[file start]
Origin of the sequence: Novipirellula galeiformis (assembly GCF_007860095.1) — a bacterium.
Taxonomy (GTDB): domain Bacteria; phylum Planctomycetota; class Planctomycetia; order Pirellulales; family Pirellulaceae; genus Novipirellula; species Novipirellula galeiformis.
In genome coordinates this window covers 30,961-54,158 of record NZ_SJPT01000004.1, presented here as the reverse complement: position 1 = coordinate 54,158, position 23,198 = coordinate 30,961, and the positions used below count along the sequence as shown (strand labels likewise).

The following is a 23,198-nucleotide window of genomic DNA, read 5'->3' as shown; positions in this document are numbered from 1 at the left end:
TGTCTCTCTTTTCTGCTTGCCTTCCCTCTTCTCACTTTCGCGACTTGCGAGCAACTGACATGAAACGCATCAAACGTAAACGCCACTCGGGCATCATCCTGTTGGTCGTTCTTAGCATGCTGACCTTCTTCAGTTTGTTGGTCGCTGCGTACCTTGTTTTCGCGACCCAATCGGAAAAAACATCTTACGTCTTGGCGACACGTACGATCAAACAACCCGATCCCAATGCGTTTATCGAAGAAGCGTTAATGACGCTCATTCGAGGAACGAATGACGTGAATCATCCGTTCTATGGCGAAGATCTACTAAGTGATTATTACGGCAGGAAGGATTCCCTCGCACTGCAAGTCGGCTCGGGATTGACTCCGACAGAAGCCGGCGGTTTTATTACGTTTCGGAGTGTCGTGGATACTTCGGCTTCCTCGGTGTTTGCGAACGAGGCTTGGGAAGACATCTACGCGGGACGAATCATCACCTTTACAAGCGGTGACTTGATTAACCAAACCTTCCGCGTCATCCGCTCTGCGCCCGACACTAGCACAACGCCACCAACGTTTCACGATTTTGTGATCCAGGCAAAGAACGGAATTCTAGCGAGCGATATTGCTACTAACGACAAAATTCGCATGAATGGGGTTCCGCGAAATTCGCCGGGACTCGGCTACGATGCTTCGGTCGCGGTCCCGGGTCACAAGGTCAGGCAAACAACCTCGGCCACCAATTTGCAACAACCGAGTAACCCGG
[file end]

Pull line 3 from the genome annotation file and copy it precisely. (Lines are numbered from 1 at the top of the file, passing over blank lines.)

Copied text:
In genome coordinates this window covers 30,961-54,158 of record NZ_SJPT01000004.1, presented here as the reverse complement: position 1 = coordinate 54,158, position 23,198 = coordinate 30,961, and the positions used below count along the sequence as shown (strand labels likewise).